- Ensure that you are retrieving your arrows right after you fire them, but not to launch or load an arrow while someone else is retrieving their arrows. Ensure that there is no one behind the target when you’re preparing to fire and keep a special eye on those whose arrows have gone long. Make sure that you keep an eye on how many archers you have, and that they’re all at a safe distance/out of harm’s way before launching an arrow.
Fire in a Secluded Area/Buffer Zone
- Ensure that wherever you choose to set up your target, there is no way that someone can walk behind the target or somehow in the range of the arrow unsuspectedly. Walkways, sidewalks, trails, and pedestrian areas should be at least 150 yards away from where the arrow could be sent.
Make Sure No One is Directly Behind You
- You could accidentally hurt someone while drawing if they’re standing directly behind you. Being aware of your immediate surroundings is essential to archery.
Grass Should be Trimmed
- Make sure that before you begin shooting, the grass is cut. This is to ensure that arrows that haven’t reached the target and have landed in the grass, for example, can be easily found before someone can step on the arrow by mistake and get hurt.
- Additionally, this can help you ensure that there are no roots or branches between you and your target to avoid trips and falls.
- It’s strongly suggested you set up a backdrop to prevent an arrow from going too far past the target. This makes it much easier to find wayward arrows and to help protect those who might be walking behind the range accidentally. If you can make it easier to find the arrows, this also means that there is less time someone could be standing in the line of fire and accidentally injured.
Never Shoot An Arrow High
- Unless trained and participating in a flight archery competition, flying arrows up makes it harder to predict where they are going to land and potentially cause injury and harm to someone, possibly in the way.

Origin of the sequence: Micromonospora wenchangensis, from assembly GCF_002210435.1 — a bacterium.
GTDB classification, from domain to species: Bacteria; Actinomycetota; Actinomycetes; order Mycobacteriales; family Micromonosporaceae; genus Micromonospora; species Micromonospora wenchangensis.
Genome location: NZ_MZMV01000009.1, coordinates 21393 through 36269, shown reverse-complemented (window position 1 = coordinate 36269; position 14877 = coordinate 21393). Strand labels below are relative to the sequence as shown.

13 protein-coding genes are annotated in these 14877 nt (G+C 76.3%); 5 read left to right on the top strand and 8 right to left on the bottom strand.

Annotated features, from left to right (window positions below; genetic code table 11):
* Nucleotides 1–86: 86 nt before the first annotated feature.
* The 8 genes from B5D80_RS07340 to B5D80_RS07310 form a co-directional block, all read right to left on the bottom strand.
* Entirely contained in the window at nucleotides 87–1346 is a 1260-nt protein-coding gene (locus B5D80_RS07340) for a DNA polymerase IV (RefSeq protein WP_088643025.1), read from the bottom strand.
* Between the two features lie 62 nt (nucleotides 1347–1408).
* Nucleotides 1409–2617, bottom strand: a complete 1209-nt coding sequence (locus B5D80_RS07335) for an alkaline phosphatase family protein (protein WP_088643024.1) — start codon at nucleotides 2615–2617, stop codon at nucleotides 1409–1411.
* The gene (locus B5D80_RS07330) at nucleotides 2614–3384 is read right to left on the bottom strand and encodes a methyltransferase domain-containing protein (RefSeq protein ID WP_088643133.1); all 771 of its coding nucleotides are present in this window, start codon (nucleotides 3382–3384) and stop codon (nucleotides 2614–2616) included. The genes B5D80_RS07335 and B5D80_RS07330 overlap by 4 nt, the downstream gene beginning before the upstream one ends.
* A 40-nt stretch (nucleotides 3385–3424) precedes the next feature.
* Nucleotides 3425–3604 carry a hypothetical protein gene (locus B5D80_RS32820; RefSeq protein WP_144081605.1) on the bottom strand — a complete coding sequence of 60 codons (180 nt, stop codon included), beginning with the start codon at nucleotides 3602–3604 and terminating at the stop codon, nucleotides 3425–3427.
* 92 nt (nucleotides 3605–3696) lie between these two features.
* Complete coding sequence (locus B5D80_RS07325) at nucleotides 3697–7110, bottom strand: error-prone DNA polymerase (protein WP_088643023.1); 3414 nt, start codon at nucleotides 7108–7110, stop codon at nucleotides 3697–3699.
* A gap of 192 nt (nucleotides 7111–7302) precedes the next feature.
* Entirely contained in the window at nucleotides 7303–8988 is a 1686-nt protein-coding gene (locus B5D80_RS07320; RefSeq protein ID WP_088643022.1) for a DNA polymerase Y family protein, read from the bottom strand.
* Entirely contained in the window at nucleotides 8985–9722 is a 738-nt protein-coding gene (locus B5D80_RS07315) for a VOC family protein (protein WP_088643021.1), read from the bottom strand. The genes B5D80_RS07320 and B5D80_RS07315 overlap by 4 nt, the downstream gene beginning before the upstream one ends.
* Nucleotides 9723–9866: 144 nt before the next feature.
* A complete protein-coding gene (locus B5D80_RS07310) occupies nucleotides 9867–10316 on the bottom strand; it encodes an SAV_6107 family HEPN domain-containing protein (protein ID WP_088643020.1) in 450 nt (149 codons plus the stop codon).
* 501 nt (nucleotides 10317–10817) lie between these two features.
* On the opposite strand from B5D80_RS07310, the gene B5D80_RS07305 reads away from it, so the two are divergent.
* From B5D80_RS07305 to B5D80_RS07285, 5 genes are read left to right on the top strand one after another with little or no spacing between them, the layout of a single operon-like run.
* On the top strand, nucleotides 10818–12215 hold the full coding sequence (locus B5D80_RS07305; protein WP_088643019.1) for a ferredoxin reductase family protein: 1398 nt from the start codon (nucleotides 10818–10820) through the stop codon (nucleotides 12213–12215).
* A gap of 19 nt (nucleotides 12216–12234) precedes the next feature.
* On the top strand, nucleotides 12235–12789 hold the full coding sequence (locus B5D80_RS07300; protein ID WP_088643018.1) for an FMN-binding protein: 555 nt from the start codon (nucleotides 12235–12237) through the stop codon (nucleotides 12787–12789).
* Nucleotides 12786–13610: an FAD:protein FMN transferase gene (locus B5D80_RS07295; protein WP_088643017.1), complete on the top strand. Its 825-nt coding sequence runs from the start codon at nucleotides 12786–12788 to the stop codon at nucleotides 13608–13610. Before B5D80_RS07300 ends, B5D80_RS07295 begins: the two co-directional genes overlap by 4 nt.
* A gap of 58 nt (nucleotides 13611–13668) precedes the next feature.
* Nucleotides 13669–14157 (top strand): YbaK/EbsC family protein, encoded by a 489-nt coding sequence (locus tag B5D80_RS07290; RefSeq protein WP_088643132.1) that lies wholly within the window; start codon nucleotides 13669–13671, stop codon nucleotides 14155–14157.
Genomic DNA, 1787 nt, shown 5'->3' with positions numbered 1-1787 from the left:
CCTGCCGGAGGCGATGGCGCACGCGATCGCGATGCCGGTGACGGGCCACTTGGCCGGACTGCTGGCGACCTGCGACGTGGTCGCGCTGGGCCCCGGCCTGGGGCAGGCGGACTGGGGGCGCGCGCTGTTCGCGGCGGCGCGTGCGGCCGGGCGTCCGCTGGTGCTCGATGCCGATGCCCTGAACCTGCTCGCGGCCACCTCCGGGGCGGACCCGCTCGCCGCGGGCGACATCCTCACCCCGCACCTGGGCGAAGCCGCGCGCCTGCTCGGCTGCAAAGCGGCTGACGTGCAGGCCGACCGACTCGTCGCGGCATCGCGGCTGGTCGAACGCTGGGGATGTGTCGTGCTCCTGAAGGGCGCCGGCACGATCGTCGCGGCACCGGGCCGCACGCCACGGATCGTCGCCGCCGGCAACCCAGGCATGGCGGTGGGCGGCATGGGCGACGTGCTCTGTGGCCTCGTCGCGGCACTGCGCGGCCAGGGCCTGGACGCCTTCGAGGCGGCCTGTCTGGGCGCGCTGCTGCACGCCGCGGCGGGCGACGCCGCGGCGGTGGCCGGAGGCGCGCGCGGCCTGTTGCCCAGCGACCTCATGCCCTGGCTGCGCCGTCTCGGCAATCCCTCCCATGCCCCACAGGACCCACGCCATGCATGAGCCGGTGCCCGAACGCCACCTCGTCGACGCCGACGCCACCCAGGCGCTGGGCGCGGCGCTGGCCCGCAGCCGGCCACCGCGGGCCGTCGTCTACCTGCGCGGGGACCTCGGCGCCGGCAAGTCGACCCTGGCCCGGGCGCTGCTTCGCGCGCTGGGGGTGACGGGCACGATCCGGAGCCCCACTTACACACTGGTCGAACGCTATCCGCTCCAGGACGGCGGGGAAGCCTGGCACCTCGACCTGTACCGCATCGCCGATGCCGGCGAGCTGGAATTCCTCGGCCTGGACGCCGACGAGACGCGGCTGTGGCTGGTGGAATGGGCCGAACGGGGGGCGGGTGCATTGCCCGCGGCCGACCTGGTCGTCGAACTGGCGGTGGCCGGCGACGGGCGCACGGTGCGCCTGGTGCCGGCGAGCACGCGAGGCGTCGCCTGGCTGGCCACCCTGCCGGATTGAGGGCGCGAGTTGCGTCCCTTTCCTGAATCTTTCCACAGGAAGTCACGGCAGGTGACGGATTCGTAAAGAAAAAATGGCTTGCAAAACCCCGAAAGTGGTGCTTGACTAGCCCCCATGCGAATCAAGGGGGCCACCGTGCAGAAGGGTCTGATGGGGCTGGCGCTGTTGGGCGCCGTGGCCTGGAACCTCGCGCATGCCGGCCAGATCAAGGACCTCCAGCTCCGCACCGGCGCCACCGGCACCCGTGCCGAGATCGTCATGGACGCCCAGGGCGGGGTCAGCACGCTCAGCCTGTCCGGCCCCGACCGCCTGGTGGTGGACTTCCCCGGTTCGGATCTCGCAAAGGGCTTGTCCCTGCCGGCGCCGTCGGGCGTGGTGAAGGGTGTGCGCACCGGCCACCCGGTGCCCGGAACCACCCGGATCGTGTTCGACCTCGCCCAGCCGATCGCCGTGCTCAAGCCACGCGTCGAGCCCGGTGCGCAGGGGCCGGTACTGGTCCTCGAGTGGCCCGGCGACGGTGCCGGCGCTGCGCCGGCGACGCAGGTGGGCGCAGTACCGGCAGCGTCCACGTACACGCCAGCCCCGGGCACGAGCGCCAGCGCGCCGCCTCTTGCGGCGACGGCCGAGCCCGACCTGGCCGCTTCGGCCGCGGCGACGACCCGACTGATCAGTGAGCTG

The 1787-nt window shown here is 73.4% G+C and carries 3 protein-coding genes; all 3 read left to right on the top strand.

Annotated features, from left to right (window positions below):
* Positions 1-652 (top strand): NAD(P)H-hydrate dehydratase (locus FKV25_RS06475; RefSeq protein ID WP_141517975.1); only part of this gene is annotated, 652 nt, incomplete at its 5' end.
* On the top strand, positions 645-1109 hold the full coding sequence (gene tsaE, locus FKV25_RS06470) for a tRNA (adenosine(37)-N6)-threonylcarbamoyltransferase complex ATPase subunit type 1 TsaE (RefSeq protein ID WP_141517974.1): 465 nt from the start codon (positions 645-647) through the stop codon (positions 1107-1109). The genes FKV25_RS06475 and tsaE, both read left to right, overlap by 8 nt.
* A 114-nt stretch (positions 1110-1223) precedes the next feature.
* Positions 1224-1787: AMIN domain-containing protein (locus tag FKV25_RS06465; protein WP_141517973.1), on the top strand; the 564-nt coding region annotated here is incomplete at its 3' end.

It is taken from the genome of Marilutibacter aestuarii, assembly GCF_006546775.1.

Always Use Field Point
- These are much safer than broadheads at archery ranges and cause less damage to the practice targets than the broadhead arrowheads do.
Safety should be your top priority while you are practicing archery, whether you are paused to get an arrow out of a target, and just otherwise practicing for fun. Accidents can happen incredibly quickly, but these tips can help you prevent hospital visits while practicing.
You could damage an arrow or hurt yourself if you’re not careful about getting the arrow out of a target. Depending on your arrowhead, the butt of your target, and the type of lubrication or other means of getting the arrow out, it could be easier or harder for you to get the arrow out safely.
If you are practicing proper archery safety and appropriate means to preventing your arrow from becoming stuck, you can make the problematic practice of getting the arrow from the target much easier than it otherwise would be. For example, ensuring you have appropriately used the correct lubrication, purchased the right arrow puller, and know which arrowheads suit the target’s butt better.
Before you even launch your first arrow, you should be aware of the best arrowheads, and butts as well as the correct way to set up your targets safely to avoid injury of yourself and others participating with you. There are many ways to be injured while participating in archery for sport and recreation if you’re not taking the correct precautions.
Steven Lines is a hunter and outdoorsman from Safford, Arizona, USA. He has been hunting and fishing since a child, and has over 20 years of experience in the outdoors. Steven works as a hunting guide in Arizona during his spare time and runs a Youtube channel dedicated to sharing his outdoor adventures with others.